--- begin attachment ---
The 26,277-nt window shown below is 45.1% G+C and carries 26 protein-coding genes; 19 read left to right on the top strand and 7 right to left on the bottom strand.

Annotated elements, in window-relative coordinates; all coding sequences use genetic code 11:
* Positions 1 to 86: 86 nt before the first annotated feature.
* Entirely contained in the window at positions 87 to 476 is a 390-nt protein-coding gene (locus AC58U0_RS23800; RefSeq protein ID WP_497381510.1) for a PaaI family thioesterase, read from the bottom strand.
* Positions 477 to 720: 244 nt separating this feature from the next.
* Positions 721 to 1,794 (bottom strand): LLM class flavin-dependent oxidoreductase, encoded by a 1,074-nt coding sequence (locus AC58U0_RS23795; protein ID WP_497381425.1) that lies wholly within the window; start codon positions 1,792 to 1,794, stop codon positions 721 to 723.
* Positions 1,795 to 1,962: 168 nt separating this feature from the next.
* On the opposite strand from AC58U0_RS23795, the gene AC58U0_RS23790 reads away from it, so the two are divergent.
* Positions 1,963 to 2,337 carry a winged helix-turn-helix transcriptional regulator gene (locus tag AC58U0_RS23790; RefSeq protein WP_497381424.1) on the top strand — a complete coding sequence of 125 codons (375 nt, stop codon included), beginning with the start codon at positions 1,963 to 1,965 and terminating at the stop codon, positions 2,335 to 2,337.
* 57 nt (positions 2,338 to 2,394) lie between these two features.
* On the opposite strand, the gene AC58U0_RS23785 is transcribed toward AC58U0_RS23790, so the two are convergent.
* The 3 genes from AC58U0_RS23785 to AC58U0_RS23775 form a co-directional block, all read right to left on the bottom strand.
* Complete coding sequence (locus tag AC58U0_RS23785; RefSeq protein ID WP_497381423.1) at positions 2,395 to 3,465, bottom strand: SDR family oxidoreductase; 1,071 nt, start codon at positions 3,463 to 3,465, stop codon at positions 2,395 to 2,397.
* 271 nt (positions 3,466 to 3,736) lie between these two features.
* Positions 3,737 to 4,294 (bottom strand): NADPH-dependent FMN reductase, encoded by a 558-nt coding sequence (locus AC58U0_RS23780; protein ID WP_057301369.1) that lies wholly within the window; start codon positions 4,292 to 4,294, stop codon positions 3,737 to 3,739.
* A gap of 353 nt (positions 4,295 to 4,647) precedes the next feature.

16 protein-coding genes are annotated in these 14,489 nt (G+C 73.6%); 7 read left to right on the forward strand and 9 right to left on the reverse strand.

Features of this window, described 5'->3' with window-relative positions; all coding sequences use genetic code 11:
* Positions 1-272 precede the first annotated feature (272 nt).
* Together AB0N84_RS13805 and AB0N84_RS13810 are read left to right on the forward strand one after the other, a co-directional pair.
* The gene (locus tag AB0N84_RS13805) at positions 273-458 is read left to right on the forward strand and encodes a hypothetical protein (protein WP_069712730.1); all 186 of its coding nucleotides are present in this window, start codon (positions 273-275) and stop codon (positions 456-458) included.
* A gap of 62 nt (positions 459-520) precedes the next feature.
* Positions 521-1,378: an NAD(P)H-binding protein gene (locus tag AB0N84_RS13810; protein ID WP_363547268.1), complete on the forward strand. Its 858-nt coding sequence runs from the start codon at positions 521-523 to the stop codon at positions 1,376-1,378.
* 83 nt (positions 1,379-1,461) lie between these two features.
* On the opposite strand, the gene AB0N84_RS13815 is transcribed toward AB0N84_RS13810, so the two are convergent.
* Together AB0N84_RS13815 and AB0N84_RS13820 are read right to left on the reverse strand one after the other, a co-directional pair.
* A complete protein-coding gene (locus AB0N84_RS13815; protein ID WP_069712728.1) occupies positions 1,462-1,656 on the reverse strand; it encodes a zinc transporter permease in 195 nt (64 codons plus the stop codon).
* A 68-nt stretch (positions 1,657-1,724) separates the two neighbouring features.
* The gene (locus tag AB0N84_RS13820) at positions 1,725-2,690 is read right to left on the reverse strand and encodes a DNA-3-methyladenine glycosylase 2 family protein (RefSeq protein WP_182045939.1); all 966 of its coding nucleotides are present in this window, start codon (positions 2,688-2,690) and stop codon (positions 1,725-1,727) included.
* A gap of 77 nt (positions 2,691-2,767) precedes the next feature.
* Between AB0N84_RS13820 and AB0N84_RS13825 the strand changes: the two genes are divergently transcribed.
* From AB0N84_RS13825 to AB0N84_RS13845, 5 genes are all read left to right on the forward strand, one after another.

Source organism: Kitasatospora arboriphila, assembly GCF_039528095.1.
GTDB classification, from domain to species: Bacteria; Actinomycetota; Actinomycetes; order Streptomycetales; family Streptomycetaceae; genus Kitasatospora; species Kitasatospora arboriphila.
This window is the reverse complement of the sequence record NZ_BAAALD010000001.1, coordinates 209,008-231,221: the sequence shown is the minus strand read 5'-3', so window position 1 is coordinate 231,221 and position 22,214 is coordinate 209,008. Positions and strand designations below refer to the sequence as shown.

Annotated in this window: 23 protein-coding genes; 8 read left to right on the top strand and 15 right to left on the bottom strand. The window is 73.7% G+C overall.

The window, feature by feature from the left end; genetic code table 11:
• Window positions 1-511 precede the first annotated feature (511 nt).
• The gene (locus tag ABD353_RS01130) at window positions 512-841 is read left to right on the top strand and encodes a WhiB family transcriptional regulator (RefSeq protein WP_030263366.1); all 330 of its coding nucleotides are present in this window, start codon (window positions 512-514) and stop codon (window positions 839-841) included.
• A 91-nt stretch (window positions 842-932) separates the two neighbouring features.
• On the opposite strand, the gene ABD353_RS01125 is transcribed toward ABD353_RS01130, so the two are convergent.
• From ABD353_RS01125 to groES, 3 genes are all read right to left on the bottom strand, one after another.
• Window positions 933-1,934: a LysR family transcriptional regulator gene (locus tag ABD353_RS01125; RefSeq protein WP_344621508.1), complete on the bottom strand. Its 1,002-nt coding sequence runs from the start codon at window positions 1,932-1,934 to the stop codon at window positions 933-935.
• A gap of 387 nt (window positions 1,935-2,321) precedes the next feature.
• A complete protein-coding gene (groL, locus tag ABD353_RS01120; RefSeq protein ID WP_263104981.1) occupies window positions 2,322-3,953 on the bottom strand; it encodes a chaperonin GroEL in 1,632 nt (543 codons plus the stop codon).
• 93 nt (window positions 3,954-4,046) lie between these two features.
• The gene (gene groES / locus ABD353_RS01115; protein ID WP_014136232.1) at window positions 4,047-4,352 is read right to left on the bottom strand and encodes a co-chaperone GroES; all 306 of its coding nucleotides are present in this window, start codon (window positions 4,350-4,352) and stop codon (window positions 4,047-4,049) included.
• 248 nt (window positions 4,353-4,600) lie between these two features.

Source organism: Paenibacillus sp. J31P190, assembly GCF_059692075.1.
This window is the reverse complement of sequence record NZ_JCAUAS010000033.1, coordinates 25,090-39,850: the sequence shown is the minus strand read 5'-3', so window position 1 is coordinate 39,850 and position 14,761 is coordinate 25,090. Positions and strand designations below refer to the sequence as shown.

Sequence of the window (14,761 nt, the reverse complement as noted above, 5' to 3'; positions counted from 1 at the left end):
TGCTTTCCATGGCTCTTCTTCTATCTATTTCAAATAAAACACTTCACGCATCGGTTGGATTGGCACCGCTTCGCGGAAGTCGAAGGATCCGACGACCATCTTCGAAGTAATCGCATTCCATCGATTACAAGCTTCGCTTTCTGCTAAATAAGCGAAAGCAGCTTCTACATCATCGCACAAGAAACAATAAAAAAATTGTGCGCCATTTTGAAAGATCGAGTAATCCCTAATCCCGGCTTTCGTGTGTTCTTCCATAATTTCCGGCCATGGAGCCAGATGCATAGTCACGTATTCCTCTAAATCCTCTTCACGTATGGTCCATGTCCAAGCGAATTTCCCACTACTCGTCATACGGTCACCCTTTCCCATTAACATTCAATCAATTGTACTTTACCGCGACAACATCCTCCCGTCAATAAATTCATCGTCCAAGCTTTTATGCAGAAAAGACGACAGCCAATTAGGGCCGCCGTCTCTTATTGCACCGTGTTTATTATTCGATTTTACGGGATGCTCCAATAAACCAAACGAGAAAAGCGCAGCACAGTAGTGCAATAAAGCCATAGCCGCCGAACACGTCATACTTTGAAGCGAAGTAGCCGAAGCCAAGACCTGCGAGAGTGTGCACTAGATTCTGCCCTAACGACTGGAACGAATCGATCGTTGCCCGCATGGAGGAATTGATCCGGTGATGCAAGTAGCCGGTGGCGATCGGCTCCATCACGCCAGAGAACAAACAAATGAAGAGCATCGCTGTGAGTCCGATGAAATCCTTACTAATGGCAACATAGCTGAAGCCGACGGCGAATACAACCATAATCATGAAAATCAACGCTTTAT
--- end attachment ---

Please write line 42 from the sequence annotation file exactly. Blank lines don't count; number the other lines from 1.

• From ABD353_RS01125 to groES, 3 genes are all read right to left on the bottom strand, one after another.